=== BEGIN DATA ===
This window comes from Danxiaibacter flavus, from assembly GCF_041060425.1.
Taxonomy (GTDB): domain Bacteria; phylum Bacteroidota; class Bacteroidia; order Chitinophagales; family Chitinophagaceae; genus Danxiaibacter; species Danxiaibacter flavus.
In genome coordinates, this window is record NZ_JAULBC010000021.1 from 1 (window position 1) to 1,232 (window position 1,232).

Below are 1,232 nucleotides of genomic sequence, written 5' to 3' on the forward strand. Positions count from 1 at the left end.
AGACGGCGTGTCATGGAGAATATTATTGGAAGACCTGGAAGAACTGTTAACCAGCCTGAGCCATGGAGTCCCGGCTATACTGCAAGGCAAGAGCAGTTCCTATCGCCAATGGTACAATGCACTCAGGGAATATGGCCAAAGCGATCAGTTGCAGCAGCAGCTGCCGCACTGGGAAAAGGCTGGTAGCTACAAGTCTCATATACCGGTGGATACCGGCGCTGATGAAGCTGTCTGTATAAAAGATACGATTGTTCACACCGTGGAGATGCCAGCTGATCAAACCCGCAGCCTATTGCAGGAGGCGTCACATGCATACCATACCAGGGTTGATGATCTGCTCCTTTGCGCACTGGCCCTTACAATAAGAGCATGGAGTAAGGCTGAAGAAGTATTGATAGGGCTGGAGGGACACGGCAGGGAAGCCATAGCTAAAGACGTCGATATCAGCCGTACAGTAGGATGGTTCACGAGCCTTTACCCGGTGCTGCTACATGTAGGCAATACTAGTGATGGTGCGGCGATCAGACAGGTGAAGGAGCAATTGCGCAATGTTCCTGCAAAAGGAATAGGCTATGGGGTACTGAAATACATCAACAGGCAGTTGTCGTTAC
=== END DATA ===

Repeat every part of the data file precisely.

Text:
This window comes from Danxiaibacter flavus, from assembly GCF_041060425.1.
Taxonomy (GTDB): domain Bacteria; phylum Bacteroidota; class Bacteroidia; order Chitinophagales; family Chitinophagaceae; genus Danxiaibacter; species Danxiaibacter flavus.
In genome coordinates, this window is record NZ_JAULBC010000021.1 from 1 (window position 1) to 1,232 (window position 1,232).

Below are 1,232 nucleotides of genomic sequence, written 5' to 3' on the forward strand. Positions count from 1 at the left end.
AGACGGCGTGTCATGGAGAATATTATTGGAAGACCTGGAAGAACTGTTAACCAGCCTGAGCCATGGAGTCCCGGCTATACTGCAAGGCAAGAGCAGTTCCTATCGCCAATGGTACAATGCACTCAGGGAATATGGCCAAAGCGATCAGTTGCAGCAGCAGCTGCCGCACTGGGAAAAGGCTGGTAGCTACAAGTCTCATATACCGGTGGATACCGGCGCTGATGAAGCTGTCTGTATAAAAGATACGATTGTTCACACCGTGGAGATGCCAGCTGATCAAACCCGCAGCCTATTGCAGGAGGCGTCACATGCATACCATACCAGGGTTGATGATCTGCTCCTTTGCGCACTGGCCCTTACAATAAGAGCATGGAGTAAGGCTGAAGAAGTATTGATAGGGCTGGAGGGACACGGCAGGGAAGCCATAGCTAAAGACGTCGATATCAGCCGTACAGTAGGATGGTTCACGAGCCTTTACCCGGTGCTGCTACATGTAGGCAATACTAGTGATGGTGCGGCGATCAGACAGGTGAAGGAGCAATTGCGCAATGTTCCTGCAAAAGGAATAGGCTATGGGGTACTGAAATACATCAACAGGCAGTTGTCGTTAC